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Towing a Car with Your RV

Towing a car behind your RV when you go camping can give you a more convenient way to leave the campground and explore other attractions nearby. However, there are a few things you will need to know before you tow your vehicle.

First of all, you must know your RV’s towing capacity. This should be mentioned in the owner's manual, but, if not, you should contact the manufacturer. This is important because exceeding your RV's towing capacity can cause mechanical damage, transmission damage, and stability issues. If the vehicle you want to tow exceeds your RV's towing capacity, you can always rent a vehicle at your destination.

Now you must decide how you want to tow your vehicle. Probably the two best methods are using a tow bar or a tow dolly. A tow bar simply pulls your car behind your RV on all four wheels. They are convenient, lightweight, don't take up much space, and are cheaper than tow dollies. However, not all cars can be safely towed with all four wheels on the ground, so check the owners manual to be sure. Also, it is impossible to move in reverse while towing a car with a tow bar because the front wheels of the car can turn the wrong way and damage your car's steering. If you decide on a tow bar, make sure to get one that has a system that utilizes your car's breaks. This is because it is safer, and because in many states it is required that if you are towing something 1000-1500 pounds that you have a separate system of breaking for it. When you hook up your tow bar to your car you should always criss cross your safety cables. For instance, hook one from the driver's side of the RV to the passenger's side of the car and vice versa. This is so that if the car somehow gets unhooked from the tow bar the car will remain centered behind the RV until you can stop. It also adds stability.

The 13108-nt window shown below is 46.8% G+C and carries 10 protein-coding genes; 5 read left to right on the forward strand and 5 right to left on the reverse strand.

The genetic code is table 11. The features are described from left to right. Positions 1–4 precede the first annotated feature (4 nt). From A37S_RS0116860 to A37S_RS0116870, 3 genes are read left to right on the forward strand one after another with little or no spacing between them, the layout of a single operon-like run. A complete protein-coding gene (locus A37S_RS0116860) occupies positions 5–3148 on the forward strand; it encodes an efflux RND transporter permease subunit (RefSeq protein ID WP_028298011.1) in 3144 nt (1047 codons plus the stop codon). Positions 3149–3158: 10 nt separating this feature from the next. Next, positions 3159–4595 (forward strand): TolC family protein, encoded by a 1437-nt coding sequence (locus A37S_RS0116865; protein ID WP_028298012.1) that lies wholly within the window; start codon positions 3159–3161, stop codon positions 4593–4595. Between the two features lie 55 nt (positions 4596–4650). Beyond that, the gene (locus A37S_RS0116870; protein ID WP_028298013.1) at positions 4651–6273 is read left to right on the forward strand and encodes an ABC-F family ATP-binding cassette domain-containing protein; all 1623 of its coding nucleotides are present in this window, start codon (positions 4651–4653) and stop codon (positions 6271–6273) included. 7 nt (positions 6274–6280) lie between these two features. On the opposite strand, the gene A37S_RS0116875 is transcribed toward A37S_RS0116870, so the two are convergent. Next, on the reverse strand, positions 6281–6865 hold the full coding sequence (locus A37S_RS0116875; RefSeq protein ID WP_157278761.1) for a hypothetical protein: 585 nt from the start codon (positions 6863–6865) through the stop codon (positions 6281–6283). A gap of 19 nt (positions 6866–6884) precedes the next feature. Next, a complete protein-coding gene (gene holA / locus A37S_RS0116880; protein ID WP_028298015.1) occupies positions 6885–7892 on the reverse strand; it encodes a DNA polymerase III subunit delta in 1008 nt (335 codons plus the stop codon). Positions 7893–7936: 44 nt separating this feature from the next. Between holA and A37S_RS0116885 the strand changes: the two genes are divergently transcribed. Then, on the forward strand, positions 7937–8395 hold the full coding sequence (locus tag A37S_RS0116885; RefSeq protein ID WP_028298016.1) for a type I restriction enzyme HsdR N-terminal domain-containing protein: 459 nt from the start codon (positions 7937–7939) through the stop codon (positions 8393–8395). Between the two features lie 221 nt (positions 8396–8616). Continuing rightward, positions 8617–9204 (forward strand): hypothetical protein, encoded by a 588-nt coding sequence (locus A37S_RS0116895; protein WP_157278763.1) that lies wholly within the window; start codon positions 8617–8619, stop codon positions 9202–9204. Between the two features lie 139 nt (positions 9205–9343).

The other method is a tow dolly. A tow dolly is basically a small cart that you place your car's front wheels on. It allows you to pull your car by two wheels. They are more expensive than tow bars, but are also safer and more stable. They also have the added benefit of not adding mileage to your car. A downside is that for the most part you can only tow front wheel drive cars with a dolly. Many feature surge breaks or electric breaks for safety. They are still very hard to back up, but at least you won't stress your steering like you would with a tow bar.

Once you determine on your towing method, you are ready to go. Make sure that all your lights and breaks work and are in sync before leaving. Remember that you are towing a vehicle, so you should drive slower and allow for more stopping distance in general. You should stop and do a safety check every 50-100 miles on the road. Be sure to check all the connections and tires. It is a good idea to get some practice towing your vehicle before you head out on your trip. You should practice driving around, turning and breaking to get a feel for how the towed car changes the handling of your RV.  An empty parking lot is probably the best place for this.

So there you have it, we hope this guide has given you some valuable information. If you want to know more you can find tons of great info on many RV sites on the web. Here is one site that is very helpful: //www.rv-adventuring.com/towing-a-car.html